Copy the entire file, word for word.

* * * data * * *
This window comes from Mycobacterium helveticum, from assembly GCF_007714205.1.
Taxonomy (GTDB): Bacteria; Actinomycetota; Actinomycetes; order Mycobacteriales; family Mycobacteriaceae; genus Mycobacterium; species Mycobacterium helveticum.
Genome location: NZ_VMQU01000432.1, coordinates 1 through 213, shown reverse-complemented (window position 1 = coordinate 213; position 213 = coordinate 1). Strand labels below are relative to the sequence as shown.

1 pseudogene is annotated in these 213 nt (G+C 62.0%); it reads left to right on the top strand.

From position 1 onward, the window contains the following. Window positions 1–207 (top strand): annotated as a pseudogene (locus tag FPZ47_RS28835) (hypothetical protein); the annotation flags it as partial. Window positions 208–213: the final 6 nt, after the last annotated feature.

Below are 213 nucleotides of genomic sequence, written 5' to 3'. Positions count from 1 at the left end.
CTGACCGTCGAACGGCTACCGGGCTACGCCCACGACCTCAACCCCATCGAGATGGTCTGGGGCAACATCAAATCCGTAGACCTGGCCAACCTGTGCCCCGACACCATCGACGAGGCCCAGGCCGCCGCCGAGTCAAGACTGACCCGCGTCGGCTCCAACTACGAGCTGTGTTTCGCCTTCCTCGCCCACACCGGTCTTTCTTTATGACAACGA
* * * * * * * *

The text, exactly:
This window comes from Mycobacterium helveticum, from assembly GCF_007714205.1.
Taxonomy (GTDB): Bacteria; Actinomycetota; Actinomycetes; order Mycobacteriales; family Mycobacteriaceae; genus Mycobacterium; species Mycobacterium helveticum.
Genome location: NZ_VMQU01000432.1, coordinates 1 through 213, shown reverse-complemented (window position 1 = coordinate 213; position 213 = coordinate 1). Strand labels below are relative to the sequence as shown.

1 pseudogene is annotated in these 213 nt (G+C 62.0%); it reads left to right on the top strand.

From position 1 onward, the window contains the following. Window positions 1–207 (top strand): annotated as a pseudogene (locus tag FPZ47_RS28835) (hypothetical protein); the annotation flags it as partial. Window positions 208–213: the final 6 nt, after the last annotated feature.

Below are 213 nucleotides of genomic sequence, written 5' to 3'. Positions count from 1 at the left end.
CTGACCGTCGAACGGCTACCGGGCTACGCCCACGACCTCAACCCCATCGAGATGGTCTGGGGCAACATCAAATCCGTAGACCTGGCCAACCTGTGCCCCGACACCATCGACGAGGCCCAGGCCGCCGCCGAGTCAAGACTGACCCGCGTCGGCTCCAACTACGAGCTGTGTTTCGCCTTCCTCGCCCACACCGGTCTTTCTTTATGACAACGA